Confessions of a vegan man
Photo by Stephanie W Photography
For over twenty years, I ate meat, lots of meat. I didn’t know the harm I was causing.
I used to fish every once in a while. I always felt bad, but I was told the fish didn’t feel anything.
I caught crabs in a net when I was young, and we would eat them for dinner.
I kill mosquitos when they bite me.
I had an exterminator come to my house to get rid of the cockroaches that were living with me.
I have a leather football on my desk in a glass case. My grandfather gave it to me and its one of the few things I have to remember him by.
I have a leather pilot’s jacket. They gave it to me long before I was a vegan. I spent my whole life wanting one, and I never have been able to get rid of it.
Parts of my uniform that I wear every day are leather. I hate it, but there is nothing I can do about it.
Sometimes I kill wasps when they build nests outside my door. My wife is extremely allergic, and I hate seeing her get stung.
Last year I ate fish sauce. The waiter promised the pad thai was vegan, and I found out later it wasn’t.
I also ate some sour cream. I was going to town on guacamole at a cookout until the person who brought it informed me that it was laced with sour cream.
I have tattoos, and I have no idea if the ink was vegan or not. Many tattoo inks have animal bone in them.
I have been to SeaWorld, zoos, and circuses. I didn’t make the connection.
I am not perfect.
None of us are.
We must remember that and always be kind to ourselves, be kind to other humans and be especially kind to other vegans.
We need to be kind to ourselves.
We all make mistakes in life, and that is completely fine as long as we look at every mistake as an opportunity to learn. We must also never dwell on past mistakes or fear mistakes in the future.
If you want to transition to a vegan lifestyle, don’t expect to be perfect right away. There is a lot to learn, and you must accept that you will make mistakes. Don’t be discouraged, reach out to other vegans and ask for help, and please ask me. The important thing is to stick with it. Eventually, you will begin making fewer mistakes as time goes on.
If you have been a vegan for years, you still might make mistakes. Be kind to yourself, and be happy with all of the good you do. When you accidentally slip up and do something that would make the vegan police cringe, that’s ok, just keep doing your best.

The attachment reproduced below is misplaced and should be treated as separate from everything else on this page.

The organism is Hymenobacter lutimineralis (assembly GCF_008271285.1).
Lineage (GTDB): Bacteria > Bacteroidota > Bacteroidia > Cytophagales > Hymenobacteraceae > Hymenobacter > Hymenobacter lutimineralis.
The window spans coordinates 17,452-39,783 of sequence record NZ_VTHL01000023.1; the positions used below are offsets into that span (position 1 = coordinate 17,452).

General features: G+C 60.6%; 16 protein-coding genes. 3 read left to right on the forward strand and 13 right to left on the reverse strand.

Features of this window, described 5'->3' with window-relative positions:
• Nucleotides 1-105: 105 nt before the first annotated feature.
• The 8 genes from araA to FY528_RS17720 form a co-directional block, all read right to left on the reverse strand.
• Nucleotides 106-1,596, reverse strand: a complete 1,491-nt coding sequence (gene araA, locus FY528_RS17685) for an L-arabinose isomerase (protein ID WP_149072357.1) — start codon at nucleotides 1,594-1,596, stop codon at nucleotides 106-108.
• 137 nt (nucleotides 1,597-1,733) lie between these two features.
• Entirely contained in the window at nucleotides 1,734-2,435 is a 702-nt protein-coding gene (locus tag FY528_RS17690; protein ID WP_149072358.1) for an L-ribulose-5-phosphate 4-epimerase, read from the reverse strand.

We need to be kind to other humans.
I was once a meat eater, and there are plenty of amazing people in the world who eat meat.
I didn’t make the connection between my food and the harm I caused, so I do my best not to look down on people who may not have had an opportunity to make that connection yet.
We need to put ourselves in the shoes of other meat eaters and remember that many of us made the same poor choices at one time in our lives.
I see a lot of vegans bashing meat eaters, speaking to them condescendingly, and being flat out mean! This does not help anything. I have seen people go into a vegan Facebook group and ask a legitimate question about meat consumption only to be assaulted by a barrage of hateful comments. How likely do you think that person is to reduce their meat consumption?
Imagine if some vegan with attitude berated you back when you ate meat. You would probably always hate vegans and never think of becoming one. We need to understand that people have psychological, and physiological connections with animal products that are hard to break. We need to try and understand those issues and offer solutions. We must commit to helping those who want assistance, be patient with them and not belittle them.
I even witnessed a conversation in a vegan Facebook group about how a vegan woman refuses to donate blood and discourages others from doing so because her blood could save the life of a meat eater. Think about that for a minute. We pride ourselves on being ethical, peaceful people who care about all living things, but we would let humans die because they eat meat. I have rescued several fisherman from the water who wouldn’t be here today without my efforts. I don’t agree with the choices of the fisherman, but I am proud of what I have done because these people are also fathers, sons, and husbands.
There was also the recent incident with the White Moose Cafe in Ireland. This incident should teach us all a very valuable lesson. If you are not familiar with the incident, the owner of a small cafe in Dublin Ireland posted on his Facebook page
Attention Vegans** Please do not waltz into our café with no notice and look at us like we have ten heads when you realise that there aren’t 50,000 items on our menu that suit your idiosyncratic dietary requirements. Our chef will be more than happy to prepare a number of dishes for you but a little heads up in advance would be appreciated.